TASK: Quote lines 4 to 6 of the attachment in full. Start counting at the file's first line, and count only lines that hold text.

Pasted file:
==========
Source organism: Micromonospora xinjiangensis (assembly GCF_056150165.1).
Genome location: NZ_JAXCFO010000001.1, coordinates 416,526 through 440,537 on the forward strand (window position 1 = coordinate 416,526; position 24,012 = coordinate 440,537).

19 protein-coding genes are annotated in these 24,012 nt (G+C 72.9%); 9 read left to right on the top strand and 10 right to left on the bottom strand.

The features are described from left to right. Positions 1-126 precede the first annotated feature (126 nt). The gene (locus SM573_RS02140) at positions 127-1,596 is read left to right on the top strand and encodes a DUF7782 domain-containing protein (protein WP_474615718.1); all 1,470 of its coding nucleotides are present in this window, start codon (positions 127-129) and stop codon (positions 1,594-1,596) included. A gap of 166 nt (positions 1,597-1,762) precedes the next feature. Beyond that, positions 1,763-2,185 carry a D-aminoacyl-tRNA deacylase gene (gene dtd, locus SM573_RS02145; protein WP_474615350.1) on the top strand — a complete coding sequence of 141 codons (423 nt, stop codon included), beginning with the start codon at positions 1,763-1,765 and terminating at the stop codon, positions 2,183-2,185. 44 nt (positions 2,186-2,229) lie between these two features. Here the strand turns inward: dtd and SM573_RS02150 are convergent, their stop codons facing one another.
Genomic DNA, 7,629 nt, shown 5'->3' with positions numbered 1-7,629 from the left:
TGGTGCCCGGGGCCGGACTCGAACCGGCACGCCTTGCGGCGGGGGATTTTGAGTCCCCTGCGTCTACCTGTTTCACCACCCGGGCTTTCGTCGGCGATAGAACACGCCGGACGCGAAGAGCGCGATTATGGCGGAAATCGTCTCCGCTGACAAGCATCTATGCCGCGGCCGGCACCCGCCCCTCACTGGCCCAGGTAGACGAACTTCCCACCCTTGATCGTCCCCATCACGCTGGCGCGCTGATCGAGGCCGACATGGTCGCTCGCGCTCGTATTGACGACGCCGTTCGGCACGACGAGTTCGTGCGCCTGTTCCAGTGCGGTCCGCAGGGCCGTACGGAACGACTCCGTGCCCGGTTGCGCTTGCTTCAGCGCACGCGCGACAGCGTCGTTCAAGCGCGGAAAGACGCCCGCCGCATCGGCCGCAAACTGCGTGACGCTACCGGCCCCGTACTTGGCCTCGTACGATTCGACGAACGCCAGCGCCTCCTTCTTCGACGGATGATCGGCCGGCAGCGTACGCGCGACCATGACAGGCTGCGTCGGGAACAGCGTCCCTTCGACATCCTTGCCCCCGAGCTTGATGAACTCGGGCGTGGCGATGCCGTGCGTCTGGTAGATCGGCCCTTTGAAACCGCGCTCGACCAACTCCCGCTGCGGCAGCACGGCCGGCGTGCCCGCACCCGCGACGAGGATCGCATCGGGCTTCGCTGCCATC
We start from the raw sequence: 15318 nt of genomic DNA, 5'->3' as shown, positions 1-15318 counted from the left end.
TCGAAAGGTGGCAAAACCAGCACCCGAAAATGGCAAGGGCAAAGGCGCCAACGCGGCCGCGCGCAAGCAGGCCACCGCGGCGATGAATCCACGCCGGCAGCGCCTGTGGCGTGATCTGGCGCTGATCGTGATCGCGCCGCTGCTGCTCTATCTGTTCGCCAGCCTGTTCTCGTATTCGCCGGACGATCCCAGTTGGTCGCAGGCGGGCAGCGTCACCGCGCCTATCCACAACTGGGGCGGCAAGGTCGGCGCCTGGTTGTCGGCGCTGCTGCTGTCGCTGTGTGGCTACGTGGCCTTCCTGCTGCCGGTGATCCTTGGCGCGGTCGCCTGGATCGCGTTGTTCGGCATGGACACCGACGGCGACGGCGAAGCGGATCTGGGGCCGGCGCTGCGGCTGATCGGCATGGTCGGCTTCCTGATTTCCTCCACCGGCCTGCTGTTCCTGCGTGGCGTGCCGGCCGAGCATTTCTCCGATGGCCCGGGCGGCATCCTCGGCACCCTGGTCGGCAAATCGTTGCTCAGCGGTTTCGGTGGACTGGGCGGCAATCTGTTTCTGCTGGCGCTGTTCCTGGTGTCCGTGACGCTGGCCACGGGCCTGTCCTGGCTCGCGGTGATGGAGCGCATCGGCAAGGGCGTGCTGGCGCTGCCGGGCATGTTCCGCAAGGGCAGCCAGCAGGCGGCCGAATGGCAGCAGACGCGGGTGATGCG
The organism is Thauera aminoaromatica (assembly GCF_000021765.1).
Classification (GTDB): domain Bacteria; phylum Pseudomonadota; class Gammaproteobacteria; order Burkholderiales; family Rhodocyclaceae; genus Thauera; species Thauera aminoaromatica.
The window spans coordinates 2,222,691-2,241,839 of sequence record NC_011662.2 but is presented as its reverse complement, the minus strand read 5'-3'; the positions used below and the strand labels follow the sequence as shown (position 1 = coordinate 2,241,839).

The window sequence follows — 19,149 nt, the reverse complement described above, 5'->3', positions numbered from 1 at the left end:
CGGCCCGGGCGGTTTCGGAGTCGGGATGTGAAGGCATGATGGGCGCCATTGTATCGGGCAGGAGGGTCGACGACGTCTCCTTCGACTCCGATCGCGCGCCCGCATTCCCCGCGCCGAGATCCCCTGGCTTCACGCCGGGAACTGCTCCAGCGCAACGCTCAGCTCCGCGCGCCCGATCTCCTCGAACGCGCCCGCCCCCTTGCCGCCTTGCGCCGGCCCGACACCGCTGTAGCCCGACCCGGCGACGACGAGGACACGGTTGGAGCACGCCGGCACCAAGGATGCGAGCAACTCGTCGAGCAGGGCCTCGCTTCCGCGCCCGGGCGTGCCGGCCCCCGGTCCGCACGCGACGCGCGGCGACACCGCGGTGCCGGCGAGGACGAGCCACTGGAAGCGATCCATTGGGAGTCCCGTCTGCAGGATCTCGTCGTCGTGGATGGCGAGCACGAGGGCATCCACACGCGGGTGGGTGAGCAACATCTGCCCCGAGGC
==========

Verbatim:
The features are described from left to right. Positions 1-126 precede the first annotated feature (126 nt). The gene (locus SM573_RS02140) at positions 127-1,596 is read left to right on the top strand and encodes a DUF7782 domain-containing protein (protein WP_474615718.1); all 1,470 of its coding nucleotides are present in this window, start codon (positions 127-129) and stop codon (positions 1,594-1,596) included. A gap of 166 nt (positions 1,597-1,762) precedes the next feature. Beyond that, positions 1,763-2,185 carry a D-aminoacyl-tRNA deacylase gene (gene dtd, locus SM573_RS02145; protein WP_474615350.1) on the top strand — a complete coding sequence of 141 codons (423 nt, stop codon included), beginning with the start codon at positions 1,763-1,765 and terminating at the stop codon, positions 2,183-2,185. 44 nt (positions 2,186-2,229) lie between these two features. Here the strand turns inward: dtd and SM573_RS02150 are convergent, their stop codons facing one another.
Genomic DNA, 7,629 nt, shown 5'->3' with positions numbered 1-7,629 from the left:
TGGTGCCCGGGGCCGGACTCGAACCGGCACGCCTTGCGGCGGGGGATTTTGAGTCCCCTGCGTCTACCTGTTTCACCACCCGGGCTTTCGTCGGCGATAGAACACGCCGGACGCGAAGAGCGCGATTATGGCGGAAATCGTCTCCGCTGACAAGCATCTATGCCGCGGCCGGCACCCGCCCCTCACTGGCCCAGGTAGACGAACTTCCCACCCTTGATCGTCCCCATCACGCTGGCGCGCTGATCGAGGCCGACATGGTCGCTCGCGCTCGTATTGACGACGCCGTTCGGCACGACGAGTTCGTGCGCCTGTTCCAGTGCGGTCCGCAGGGCCGTACGGAACGACTCCGTGCCCGGTTGCGCTTGCTTCAGCGCACGCGCGACAGCGTCGTTCAAGCGCGGAAAGACGCCCGCCGCATCGGCCGCAAACTGCGTGACGCTACCGGCCCCGTACTTGGCCTCGTACGATTCGACGAACGCCAGCGCCTCCTTCTTCGACGGATGATCGGCCGGCAGCGTACGCGCGACCATGACAGGCTGCGTCGGGAACAGCGTCCCTTCGACATCCTTGCCCCCGAGCTTGATGAACTCGGGCGTGGCGATGCCGTGCGTCTGGTAGATCGGCCCTTTGAAACCGCGCTCGACCAACTCCCGCTGCGGCAGCACGGCCGGCGTGCCCGCACCCGCGACGAGGATCGCATCGGGCTTCGCTGCCATC